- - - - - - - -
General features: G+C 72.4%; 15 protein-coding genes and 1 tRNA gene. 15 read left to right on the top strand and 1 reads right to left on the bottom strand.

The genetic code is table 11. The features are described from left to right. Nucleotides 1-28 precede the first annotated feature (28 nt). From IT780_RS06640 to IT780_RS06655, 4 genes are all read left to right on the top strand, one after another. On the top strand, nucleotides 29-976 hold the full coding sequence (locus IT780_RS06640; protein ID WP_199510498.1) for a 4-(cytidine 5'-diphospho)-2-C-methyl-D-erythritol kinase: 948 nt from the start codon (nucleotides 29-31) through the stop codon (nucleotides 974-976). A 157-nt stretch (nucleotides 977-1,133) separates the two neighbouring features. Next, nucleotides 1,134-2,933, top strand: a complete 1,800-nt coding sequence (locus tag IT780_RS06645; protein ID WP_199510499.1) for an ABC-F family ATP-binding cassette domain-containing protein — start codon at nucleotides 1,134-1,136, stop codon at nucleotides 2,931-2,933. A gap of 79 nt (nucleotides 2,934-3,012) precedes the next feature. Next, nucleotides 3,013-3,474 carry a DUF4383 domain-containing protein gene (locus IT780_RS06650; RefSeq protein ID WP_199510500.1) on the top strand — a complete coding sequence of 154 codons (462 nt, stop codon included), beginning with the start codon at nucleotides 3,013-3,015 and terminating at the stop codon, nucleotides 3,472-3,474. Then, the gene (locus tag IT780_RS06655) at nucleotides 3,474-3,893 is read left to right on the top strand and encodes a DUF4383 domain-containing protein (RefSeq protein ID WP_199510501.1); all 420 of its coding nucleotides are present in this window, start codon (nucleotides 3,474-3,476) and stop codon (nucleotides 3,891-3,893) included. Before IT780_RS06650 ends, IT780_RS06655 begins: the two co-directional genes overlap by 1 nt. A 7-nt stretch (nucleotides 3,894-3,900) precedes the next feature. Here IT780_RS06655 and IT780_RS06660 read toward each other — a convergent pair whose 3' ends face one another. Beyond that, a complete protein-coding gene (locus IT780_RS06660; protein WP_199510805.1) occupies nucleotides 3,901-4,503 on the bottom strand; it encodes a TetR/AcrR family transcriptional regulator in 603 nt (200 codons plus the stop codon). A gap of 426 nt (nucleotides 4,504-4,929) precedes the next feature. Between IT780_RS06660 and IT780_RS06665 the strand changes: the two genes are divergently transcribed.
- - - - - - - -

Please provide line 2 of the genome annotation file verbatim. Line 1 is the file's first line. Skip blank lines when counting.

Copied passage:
The genetic code is table 11. The features are described from left to right. Nucleotides 1-28 precede the first annotated feature (28 nt). From IT780_RS06640 to IT780_RS06655, 4 genes are all read left to right on the top strand, one after another. On the top strand, nucleotides 29-976 hold the full coding sequence (locus IT780_RS06640; protein ID WP_199510498.1) for a 4-(cytidine 5'-diphospho)-2-C-methyl-D-erythritol kinase: 948 nt from the start codon (nucleotides 29-31) through the stop codon (nucleotides 974-976). A 157-nt stretch (nucleotides 977-1,133) separates the two neighbouring features. Next, nucleotides 1,134-2,933, top strand: a complete 1,800-nt coding sequence (locus tag IT780_RS06645; protein ID WP_199510499.1) for an ABC-F family ATP-binding cassette domain-containing protein — start codon at nucleotides 1,134-1,136, stop codon at nucleotides 2,931-2,933. A gap of 79 nt (nucleotides 2,934-3,012) precedes the next feature. Next, nucleotides 3,013-3,474 carry a DUF4383 domain-containing protein gene (locus IT780_RS06650; RefSeq protein ID WP_199510500.1) on the top strand — a complete coding sequence of 154 codons (462 nt, stop codon included), beginning with the start codon at nucleotides 3,013-3,015 and terminating at the stop codon, nucleotides 3,472-3,474. Then, the gene (locus tag IT780_RS06655) at nucleotides 3,474-3,893 is read left to right on the top strand and encodes a DUF4383 domain-containing protein (RefSeq protein ID WP_199510501.1); all 420 of its coding nucleotides are present in this window, start codon (nucleotides 3,474-3,476) and stop codon (nucleotides 3,891-3,893) included. Before IT780_RS06650 ends, IT780_RS06655 begins: the two co-directional genes overlap by 1 nt. A 7-nt stretch (nucleotides 3,894-3,900) precedes the next feature. Here IT780_RS06655 and IT780_RS06660 read toward each other — a convergent pair whose 3' ends face one another. Beyond that, a complete protein-coding gene (locus IT780_RS06660; protein WP_199510805.1) occupies nucleotides 3,901-4,503 on the bottom strand; it encodes a TetR/AcrR family transcriptional regulator in 603 nt (200 codons plus the stop codon). A gap of 426 nt (nucleotides 4,504-4,929) precedes the next feature. Between IT780_RS06660 and IT780_RS06665 the strand changes: the two genes are divergently transcribed.